How Depression Sabotages Goal-Setting
Study results from researchers in the UK suggest that depressed people are not ambitionless, and do report having set goals, but that these goals are more vague than those of non-depressed control subjects:
Compared to non-depressed control participants, depressed individuals' goals tended to be less specific and more abstract, for example ‘to be happy', rather than ‘to improve my time running the local 10 km race'.. A similar reduced level of specificity was found when reasons for achieving or not reaching personal goals were analyzed. There were no significant differences in the number of goals and reasons, or the kinds of goals provided by depressed and non-depressed participants.
So, it may be helpful for mental health professionals to encourage depressed people to clarify their goals and formulate small, manageable steps towards reaching them. This would hopefully reduce the overwhelm associated with huge and overwhelming goals. Although the study doesn't show that big, vague goals are the root cause of depression, it seems easily possible that such goals exacerbate feelings of hopelessness associated with depression, and make the climb out of depression more difficult. More research is needed on these counts.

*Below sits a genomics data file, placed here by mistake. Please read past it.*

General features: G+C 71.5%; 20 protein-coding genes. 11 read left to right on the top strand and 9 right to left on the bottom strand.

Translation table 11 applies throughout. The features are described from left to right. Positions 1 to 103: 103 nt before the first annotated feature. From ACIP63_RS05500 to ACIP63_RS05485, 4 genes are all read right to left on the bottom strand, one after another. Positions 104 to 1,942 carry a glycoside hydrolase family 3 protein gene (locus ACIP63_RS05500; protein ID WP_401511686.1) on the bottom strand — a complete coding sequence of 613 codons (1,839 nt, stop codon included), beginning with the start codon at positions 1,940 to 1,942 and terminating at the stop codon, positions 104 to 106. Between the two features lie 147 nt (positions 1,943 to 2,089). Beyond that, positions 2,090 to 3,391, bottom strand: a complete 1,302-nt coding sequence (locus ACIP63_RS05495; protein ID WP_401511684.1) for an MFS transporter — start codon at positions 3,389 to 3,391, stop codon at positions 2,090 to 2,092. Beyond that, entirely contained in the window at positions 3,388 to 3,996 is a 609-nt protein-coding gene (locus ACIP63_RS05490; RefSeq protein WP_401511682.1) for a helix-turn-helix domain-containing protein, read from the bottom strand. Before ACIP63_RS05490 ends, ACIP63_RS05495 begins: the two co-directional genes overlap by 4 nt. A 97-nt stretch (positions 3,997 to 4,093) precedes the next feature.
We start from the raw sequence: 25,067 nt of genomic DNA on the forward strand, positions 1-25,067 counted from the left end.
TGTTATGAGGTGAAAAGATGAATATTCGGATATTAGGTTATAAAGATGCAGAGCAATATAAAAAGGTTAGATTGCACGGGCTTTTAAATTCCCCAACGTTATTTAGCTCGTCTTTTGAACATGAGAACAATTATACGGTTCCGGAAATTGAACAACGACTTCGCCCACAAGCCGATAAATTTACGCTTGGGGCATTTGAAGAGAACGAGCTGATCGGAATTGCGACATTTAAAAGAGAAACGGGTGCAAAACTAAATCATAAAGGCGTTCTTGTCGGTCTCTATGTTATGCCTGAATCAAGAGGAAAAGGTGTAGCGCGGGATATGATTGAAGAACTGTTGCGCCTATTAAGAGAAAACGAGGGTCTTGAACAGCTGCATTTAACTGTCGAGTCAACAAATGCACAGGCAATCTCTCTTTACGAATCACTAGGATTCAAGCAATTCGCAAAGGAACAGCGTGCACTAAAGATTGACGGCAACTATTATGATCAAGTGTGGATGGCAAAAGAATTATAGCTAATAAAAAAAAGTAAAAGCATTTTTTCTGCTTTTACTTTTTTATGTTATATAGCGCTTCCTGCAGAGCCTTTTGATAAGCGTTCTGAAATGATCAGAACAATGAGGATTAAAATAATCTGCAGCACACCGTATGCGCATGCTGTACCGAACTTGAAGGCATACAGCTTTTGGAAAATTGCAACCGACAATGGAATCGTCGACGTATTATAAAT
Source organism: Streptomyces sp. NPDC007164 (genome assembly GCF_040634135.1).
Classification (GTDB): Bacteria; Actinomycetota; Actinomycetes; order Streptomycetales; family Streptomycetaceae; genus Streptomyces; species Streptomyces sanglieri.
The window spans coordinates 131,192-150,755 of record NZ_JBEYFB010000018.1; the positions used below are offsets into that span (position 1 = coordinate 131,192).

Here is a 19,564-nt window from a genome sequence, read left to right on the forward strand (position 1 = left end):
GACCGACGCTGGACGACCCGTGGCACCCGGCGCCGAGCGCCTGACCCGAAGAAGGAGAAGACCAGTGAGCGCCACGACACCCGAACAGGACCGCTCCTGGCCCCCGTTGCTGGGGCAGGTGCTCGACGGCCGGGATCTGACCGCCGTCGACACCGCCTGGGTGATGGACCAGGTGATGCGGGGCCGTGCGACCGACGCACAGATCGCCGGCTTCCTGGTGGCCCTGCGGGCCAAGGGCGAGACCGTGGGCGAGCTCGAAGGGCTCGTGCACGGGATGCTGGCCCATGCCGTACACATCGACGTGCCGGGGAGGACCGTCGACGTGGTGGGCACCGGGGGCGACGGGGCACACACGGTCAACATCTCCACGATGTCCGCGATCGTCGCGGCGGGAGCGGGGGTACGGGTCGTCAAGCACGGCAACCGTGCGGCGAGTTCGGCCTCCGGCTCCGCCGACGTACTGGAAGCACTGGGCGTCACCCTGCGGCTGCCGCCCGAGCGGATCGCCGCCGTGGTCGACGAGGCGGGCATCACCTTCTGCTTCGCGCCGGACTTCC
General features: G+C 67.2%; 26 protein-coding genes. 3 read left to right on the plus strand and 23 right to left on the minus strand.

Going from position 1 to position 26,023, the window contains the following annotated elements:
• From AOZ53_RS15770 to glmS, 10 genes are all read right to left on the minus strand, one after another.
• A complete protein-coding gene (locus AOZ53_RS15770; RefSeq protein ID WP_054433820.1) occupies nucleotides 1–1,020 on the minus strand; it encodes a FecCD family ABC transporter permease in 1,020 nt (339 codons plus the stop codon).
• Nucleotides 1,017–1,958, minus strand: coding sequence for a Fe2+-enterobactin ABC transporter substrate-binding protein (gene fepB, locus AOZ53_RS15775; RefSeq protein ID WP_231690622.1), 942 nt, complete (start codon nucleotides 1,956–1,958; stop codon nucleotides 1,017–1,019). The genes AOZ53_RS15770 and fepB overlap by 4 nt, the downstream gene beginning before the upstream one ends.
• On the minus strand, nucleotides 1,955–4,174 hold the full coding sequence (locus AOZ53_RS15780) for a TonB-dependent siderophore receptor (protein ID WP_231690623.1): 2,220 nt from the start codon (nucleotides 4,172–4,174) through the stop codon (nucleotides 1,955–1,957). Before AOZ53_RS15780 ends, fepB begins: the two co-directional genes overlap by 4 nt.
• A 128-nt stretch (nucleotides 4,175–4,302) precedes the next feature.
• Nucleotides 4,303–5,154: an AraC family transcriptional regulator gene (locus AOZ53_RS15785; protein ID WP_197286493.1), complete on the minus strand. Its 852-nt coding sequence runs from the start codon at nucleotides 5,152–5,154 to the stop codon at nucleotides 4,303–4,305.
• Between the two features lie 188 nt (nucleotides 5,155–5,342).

These findings also kind of vindicate the predictable life coach-style advice to break down large goals into smaller chunks, and to continuously identify your next actionable steps (however small). Depressed people have vague goals without manageable next steps, and they largely fail in accomplishing the things they want to accomplish. Non-depressed people don't always accomplish their goals, but they have a much better shot, and it seems to start from the ways they think about those goals in the first place.
At the end of the day, recognize that we're cognitively limited creatures. Whether you're depressed or not, don't shoot your success in the foot by mentally handing yourself only a bunch of aspirational vagueness to work with.